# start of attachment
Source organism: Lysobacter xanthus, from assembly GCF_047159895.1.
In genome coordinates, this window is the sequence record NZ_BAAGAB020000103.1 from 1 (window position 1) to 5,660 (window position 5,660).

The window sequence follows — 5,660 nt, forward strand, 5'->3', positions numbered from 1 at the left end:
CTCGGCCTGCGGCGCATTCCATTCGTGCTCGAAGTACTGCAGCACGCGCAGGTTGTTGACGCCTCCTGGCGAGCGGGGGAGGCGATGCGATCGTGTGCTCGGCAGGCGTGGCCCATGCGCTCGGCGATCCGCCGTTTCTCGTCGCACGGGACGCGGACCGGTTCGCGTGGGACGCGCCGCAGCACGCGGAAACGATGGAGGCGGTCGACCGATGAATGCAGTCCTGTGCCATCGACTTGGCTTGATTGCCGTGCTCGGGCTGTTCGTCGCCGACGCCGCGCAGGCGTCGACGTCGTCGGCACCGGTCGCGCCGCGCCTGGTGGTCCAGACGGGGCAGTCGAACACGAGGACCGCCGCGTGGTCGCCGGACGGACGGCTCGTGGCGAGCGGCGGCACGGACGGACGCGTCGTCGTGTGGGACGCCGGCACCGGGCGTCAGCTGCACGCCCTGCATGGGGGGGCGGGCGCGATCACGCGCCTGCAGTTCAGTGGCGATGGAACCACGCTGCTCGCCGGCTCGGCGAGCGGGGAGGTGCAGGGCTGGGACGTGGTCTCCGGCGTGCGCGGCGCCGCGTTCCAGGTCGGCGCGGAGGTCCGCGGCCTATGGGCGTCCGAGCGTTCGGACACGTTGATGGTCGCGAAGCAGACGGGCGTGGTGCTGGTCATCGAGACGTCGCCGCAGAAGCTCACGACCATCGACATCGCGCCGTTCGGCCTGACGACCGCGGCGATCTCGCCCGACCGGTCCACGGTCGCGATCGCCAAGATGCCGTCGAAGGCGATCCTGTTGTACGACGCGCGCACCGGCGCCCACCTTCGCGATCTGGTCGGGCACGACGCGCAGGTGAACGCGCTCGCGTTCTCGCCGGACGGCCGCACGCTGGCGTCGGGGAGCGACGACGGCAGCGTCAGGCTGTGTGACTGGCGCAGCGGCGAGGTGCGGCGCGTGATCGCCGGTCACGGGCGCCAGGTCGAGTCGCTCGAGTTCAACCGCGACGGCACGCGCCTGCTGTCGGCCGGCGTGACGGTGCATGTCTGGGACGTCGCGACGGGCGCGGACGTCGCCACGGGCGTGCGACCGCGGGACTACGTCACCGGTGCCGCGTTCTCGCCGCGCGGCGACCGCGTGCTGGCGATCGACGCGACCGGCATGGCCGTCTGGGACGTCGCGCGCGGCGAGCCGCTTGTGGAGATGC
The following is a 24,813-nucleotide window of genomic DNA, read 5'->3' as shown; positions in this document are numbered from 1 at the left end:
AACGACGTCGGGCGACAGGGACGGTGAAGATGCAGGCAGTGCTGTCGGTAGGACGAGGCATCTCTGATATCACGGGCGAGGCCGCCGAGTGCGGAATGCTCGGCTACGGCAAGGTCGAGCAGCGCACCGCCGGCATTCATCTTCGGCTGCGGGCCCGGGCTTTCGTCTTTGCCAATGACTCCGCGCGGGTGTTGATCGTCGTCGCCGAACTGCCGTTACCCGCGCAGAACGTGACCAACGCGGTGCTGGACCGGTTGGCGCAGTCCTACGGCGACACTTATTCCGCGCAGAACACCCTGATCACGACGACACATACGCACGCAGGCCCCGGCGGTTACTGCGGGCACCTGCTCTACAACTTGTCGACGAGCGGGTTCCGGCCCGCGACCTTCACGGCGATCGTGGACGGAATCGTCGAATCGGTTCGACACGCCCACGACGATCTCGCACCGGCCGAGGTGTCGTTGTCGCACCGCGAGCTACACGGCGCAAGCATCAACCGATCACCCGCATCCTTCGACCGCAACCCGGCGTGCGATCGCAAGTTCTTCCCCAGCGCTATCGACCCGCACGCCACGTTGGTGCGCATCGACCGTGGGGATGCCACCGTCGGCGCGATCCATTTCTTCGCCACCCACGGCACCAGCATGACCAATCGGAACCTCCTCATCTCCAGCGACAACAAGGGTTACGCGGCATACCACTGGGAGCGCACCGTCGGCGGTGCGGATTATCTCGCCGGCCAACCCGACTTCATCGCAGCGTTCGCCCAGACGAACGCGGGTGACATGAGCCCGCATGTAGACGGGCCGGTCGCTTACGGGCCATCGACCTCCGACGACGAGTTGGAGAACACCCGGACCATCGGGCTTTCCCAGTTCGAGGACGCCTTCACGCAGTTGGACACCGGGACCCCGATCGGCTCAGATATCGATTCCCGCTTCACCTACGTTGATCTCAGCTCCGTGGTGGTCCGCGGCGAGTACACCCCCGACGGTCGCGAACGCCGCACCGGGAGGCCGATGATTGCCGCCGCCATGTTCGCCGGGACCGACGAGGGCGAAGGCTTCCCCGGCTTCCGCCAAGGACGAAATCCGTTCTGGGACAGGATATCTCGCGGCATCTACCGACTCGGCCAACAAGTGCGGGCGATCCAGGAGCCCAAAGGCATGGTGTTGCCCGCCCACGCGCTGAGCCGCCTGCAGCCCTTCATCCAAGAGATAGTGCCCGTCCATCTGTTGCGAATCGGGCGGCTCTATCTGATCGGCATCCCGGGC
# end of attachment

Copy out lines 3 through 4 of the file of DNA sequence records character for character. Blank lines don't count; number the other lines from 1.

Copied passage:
The window sequence follows — 5,660 nt, forward strand, 5'->3', positions numbered from 1 at the left end:
CTCGGCCTGCGGCGCATTCCATTCGTGCTCGAAGTACTGCAGCACGCGCAGGTTGTTGACGCCTCCTGGCGAGCGGGGGAGGCGATGCGATCGTGTGCTCGGCAGGCGTGGCCCATGCGCTCGGCGATCCGCCGTTTCTCGTCGCACGGGACGCGGACCGGTTCGCGTGGGACGCGCCGCAGCACGCGGAAACGATGGAGGCGGTCGACCGATGAATGCAGTCCTGTGCCATCGACTTGGCTTGATTGCCGTGCTCGGGCTGTTCGTCGCCGACGCCGCGCAGGCGTCGACGTCGTCGGCACCGGTCGCGCCGCGCCTGGTGGTCCAGACGGGGCAGTCGAACACGAGGACCGCCGCGTGGTCGCCGGACGGACGGCTCGTGGCGAGCGGCGGCACGGACGGACGCGTCGTCGTGTGGGACGCCGGCACCGGGCGTCAGCTGCACGCCCTGCATGGGGGGGCGGGCGCGATCACGCGCCTGCAGTTCAGTGGCGATGGAACCACGCTGCTCGCCGGCTCGGCGAGCGGGGAGGTGCAGGGCTGGGACGTGGTCTCCGGCGTGCGCGGCGCCGCGTTCCAGGTCGGCGCGGAGGTCCGCGGCCTATGGGCGTCCGAGCGTTCGGACACGTTGATGGTCGCGAAGCAGACGGGCGTGGTGCTGGTCATCGAGACGTCGCCGCAGAAGCTCACGACCATCGACATCGCGCCGTTCGGCCTGACGACCGCGGCGATCTCGCCCGACCGGTCCACGGTCGCGATCGCCAAGATGCCGTCGAAGGCGATCCTGTTGTACGACGCGCGCACCGGCGCCCACCTTCGCGATCTGGTCGGGCACGACGCGCAGGTGAACGCGCTCGCGTTCTCGCCGGACGGCCGCACGCTGGCGTCGGGGAGCGACGACGGCAGCGTCAGGCTGTGTGACTGGCGCAGCGGCGAGGTGCGGCGCGTGATCGCCGGTCACGGGCGCCAGGTCGAGTCGCTCGAGTTCAACCGCGACGGCACGCGCCTGCTGTCGGCCGGCGTGACGGTGCATGTCTGGGACGTCGCGACGGGCGCGGACGTCGCCACGGGCGTGCGACCGCGGGACTACGTCACCGGTGCCGCGTTCTCGCCGCGCGGCGACCGCGTGCTGGCGATCGACGCGACCGGCATGGCCGTCTGGGACGTCGCGCGCGGCGAGCCGCTTGTGGAGATGC